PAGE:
John Mark Eitzel was born in the Northern California town of Walnut Creek on January 30, 1959. Eitzel's father was an engineer who worked for the United States Army, and as a consequence his family moved frequently, with the Eitzels living in Okinawa and Taiwan before settling in Great Britain for several years. While in Asia, Eitzel and his older sister became fascinated with pop music, and though Mark had developed a taste for confessional singer/songwriters such as Joan Armatrading and Leonard Cohen while living in the U.K., as a regular reader of New Musical Express he became fascinated with the first wave of punk rock in 1977, and seeing a show by the Damned and the Adverts encouraged him to begin writing songs of his own. (By this time, Eitzel had also embraced and rejected Christianity, and began combating his social awkwardness by drinking heavily.) A few months later, Mark's family returned to the United States and settled in Columbus, Ohio, where Mark enrolled at Ohio State University. At OSU, Eitzel bonded with members of Columbus' tiny punk rock community, and joined a band called the Cowboys. While the Cowboys initially played only covers of well-known punk favorites, in 1980 they cut a single of two original tunes, "Teenage Life" b/w "Supermarket," which became Eitzel's first commercially released recording.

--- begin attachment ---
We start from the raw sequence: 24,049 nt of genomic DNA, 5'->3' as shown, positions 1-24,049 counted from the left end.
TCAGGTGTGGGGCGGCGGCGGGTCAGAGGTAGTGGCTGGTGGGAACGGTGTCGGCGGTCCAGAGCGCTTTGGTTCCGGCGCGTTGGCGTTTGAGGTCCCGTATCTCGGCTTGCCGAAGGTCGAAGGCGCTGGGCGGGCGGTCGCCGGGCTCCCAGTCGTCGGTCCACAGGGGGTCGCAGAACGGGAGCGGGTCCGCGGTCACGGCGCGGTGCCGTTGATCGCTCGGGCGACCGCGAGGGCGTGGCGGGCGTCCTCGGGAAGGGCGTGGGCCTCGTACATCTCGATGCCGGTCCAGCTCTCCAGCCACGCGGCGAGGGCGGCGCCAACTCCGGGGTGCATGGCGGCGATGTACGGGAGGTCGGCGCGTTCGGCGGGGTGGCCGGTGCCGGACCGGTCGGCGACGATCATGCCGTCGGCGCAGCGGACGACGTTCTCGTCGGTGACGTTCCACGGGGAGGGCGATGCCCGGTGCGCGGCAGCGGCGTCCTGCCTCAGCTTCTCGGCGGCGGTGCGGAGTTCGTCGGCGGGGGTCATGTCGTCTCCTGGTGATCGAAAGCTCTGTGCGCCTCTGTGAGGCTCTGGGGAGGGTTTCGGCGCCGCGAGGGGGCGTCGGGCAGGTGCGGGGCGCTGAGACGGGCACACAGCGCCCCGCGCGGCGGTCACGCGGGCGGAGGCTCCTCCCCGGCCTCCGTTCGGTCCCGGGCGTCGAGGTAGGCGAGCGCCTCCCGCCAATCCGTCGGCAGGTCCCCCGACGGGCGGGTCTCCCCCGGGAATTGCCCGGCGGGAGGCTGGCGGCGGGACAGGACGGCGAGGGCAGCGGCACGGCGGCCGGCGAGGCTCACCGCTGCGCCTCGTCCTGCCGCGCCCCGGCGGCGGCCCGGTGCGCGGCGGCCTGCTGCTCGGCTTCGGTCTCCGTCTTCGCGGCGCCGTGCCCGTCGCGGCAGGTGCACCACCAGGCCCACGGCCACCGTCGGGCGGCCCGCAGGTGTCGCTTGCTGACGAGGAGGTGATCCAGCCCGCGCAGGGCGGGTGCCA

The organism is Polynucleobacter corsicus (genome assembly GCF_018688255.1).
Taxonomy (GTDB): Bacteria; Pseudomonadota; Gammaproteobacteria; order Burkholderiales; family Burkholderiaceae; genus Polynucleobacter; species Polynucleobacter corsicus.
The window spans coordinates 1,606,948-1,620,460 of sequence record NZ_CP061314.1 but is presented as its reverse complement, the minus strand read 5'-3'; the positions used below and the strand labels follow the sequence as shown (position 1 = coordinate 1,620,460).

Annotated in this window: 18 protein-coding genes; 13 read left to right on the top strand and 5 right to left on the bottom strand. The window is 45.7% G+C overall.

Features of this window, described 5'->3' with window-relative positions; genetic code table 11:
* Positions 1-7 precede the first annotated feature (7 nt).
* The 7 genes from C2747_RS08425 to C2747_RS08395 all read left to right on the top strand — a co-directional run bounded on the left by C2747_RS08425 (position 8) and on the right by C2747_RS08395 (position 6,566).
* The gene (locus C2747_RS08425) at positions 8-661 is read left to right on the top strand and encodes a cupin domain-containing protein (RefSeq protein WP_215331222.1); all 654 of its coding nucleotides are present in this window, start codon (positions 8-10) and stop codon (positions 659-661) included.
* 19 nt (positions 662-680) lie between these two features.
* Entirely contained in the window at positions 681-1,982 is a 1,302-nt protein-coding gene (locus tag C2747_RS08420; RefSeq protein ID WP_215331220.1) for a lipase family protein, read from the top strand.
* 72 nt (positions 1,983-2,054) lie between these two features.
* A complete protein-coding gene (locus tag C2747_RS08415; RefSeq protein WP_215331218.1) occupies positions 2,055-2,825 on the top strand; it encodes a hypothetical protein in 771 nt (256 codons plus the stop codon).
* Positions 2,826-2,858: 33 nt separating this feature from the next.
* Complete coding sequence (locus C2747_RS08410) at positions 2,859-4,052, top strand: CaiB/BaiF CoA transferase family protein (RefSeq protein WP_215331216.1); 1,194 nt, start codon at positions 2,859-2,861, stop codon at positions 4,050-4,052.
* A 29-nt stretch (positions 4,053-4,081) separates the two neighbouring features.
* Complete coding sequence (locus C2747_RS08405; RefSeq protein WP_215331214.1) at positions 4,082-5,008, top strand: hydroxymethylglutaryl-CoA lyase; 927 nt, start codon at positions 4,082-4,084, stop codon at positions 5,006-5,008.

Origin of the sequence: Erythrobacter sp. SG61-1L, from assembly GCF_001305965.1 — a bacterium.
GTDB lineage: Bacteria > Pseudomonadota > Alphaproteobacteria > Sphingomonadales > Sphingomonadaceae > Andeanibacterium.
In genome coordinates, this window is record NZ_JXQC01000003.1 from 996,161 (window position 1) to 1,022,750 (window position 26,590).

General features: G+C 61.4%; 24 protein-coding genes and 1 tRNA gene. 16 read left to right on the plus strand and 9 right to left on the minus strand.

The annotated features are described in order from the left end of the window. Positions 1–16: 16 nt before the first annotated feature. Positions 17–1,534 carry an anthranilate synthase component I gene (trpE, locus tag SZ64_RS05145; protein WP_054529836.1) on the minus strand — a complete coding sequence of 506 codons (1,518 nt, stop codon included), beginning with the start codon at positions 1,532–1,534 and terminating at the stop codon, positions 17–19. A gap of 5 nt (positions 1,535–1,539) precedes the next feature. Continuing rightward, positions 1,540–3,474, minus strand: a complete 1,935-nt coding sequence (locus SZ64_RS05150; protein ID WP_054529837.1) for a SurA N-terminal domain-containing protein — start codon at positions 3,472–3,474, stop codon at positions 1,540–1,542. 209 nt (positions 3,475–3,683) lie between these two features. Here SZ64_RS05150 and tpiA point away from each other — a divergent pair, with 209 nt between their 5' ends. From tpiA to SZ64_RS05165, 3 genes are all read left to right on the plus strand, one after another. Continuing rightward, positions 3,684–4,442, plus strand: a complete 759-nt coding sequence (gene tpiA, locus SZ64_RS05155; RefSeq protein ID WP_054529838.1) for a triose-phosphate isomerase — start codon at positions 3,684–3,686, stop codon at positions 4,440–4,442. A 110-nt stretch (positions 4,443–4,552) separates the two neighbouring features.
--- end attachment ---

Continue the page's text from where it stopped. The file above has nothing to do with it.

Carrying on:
Only a few months after releasing their 45, the Cowboys broke up, and Eitzel formed a new group, the Naked Skinnies, with Eitzel on guitar and vocals, Nancy Kangas (whom Eitzel would call his muse and who became a figure in a number of his songs) on organ, John Hricko on bass, and Greg Bonnell on drums. The Naked Skinnies released a single in 1981, "All My Life" b/w "This Is the Beautiful Night," before moving to San Francisco. While the Naked Skinnies gigged occasionally in California, their recordings disappeared in a robbery at the band's house, and after Eitzel angered local music promoter Dirk Dirkson with a deliberately confrontational performance, they were blackballed from most San Francisco venues, leading to the group's breakup in 1982.